Theater Department Productions
Blues for an Alabama Sky
by Pearl Cleage
Featuring Culley Guest Artists, Tre Garrett, director, and recent alum Kadiatou (Kaja) Martin in the role of Angel Allen
Check out our production photos on Flickr!
November 5-8 at 7:30pm
November 9 at 2:00pm
in Keck Theater
“It is the summer of 1930 in Harlem, New York. The creative euphoria of the Harlem Renaissance has given way to the harsher realities of the Great Depression. Young Reverend Adam Clayton Powell, Jr. is feeding the hungry and preaching an activist gospel at Abyssinian Baptist Church. Black Nationalist visionary, Marcus Garvey, has been discredited and deported. Birth control pioneeer, Margaret Sanger, is opening a new family planning clinic on 126th Street, and the doctors at Harlem Hospital are scrambling to care for a population whose most deadly disease is poverty. The play brings together a rich cast of characters who reflect the conflicting currents of the time through their overlapping personalities and politics. Set in the Harlem apartment of Guy, a popular costume designer, and his friend, Angel, a recently fired Cotton Club back-up singer, the cast also includes Sam, a hard-working, jazz-loving doctor at the Harlem Hospital; Delia, an equally dedicated member of the staff at the Sanger clinic; and Leland, a recent transplant from Tuskegee, who sees in Angel a memory of lost love and a reminder of those “Alabama skies where the stars are so thick, it’s bright as day.” Invoking the image of African American expatriate extraordinaire, Josephine Baker, as both muse and myth, Cleage’s characters struggle, as Guy says, “to look beyond 125th Street” for the fulfillment of their dreams.” (from the rear cover of the script published by Dramatists Play Service, Inc.)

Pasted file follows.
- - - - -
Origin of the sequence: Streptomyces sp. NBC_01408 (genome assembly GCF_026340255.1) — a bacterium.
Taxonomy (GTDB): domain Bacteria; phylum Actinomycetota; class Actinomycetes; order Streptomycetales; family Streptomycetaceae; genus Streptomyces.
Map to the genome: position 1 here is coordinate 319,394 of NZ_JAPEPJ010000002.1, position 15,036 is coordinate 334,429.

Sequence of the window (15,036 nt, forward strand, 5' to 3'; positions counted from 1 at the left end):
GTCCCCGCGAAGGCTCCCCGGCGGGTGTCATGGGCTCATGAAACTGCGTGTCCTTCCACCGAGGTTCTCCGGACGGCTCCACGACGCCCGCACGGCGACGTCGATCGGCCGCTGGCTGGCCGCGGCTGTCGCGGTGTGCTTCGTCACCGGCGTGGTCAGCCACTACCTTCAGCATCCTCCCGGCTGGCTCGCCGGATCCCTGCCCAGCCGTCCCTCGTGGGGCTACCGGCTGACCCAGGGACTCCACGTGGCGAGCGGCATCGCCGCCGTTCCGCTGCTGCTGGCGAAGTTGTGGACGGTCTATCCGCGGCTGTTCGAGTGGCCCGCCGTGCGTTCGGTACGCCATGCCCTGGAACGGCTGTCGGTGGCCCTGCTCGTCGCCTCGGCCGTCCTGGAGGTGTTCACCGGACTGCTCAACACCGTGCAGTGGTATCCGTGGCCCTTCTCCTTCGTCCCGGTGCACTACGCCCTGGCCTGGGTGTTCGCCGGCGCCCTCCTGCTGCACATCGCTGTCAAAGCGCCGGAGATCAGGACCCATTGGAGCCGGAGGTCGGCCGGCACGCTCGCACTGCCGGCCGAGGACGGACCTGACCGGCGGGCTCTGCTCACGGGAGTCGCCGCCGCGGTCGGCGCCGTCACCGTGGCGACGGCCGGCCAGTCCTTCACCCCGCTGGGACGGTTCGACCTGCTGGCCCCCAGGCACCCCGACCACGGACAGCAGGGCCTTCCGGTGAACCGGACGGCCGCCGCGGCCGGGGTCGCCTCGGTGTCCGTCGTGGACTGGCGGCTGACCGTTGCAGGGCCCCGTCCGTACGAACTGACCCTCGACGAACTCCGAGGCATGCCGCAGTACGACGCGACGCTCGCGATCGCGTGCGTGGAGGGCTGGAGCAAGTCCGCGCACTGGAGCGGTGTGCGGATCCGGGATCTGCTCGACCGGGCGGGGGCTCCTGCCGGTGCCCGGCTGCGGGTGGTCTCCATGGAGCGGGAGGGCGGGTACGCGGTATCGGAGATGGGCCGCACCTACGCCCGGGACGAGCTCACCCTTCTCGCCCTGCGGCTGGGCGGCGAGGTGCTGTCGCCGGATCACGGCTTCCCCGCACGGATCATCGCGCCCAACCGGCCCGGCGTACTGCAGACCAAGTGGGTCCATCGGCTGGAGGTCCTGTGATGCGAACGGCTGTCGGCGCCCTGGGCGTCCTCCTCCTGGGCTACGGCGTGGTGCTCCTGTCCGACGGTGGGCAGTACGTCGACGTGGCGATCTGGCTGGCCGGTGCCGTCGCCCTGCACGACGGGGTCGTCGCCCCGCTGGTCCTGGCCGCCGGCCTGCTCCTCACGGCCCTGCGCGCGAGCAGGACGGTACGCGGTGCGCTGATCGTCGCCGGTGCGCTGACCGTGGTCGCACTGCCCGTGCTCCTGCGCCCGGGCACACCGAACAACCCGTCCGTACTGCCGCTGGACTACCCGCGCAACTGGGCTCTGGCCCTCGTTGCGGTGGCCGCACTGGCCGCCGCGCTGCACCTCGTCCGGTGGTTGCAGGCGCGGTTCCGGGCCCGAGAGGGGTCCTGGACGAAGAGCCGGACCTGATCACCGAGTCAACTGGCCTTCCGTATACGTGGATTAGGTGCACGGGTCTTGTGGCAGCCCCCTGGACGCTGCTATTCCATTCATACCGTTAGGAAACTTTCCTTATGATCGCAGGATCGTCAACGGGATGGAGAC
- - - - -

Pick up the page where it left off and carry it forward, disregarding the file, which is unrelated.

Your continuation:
Pearl Cleage is a noted African American playwright, writer, and teacher. Her other plays include Flyin’ West. Blues For An Alabama Sky was written for the Alliance Theater in Atlanta, GA as part of the Arts Festival connected to the 1996 Atlanta Olympics.
by George Bernard Shaw
Directed By Alan Freeman
November 19-22, 2008 at 7:30pm
November 23 at 2:00pm
Shaw’s Saint Joan is the masterpiece of one of the world’s greatest playwrights. Written in 1923, shortly after Joan received sainthood, Shaw wrote his version of her historic tragedy after meticulous research, which included the ancient transcripts of Joan of Arc’s heresy trial. The play is filled with wit, tenderness, treachery, politics, and paradox, along with some of the richest characters of the 20th Century stage. The premise of Saint Joan is simple. The quote from the website of the Royal National Theatre for last year’s production says it plainly: “A country girl in her late teens declares her bloody mission to drive the English from France and to crown the reluctant Dauphin as King.” Aided, as she says, by the “voices” of her saints, Catherine, Margaret, and Michael, Joan succeeds in her mission and in the process rocks both church and state. The Inquisition finds her guilty and condemns her to death by fire in the town square at Rouen in May, 1431. A surreal epilogue – a dream of King Charles – Shaw’s brilliant piece of irony – closes the play.
The American Tribal Love-Rock Musical
Lyrics by Gerome Ragni and James Rado
Music by Galt McDermot
Directed by Alan Freeman
Music Direction by Stephen Gothold
Staged by Alan Freeman and Mark Knowles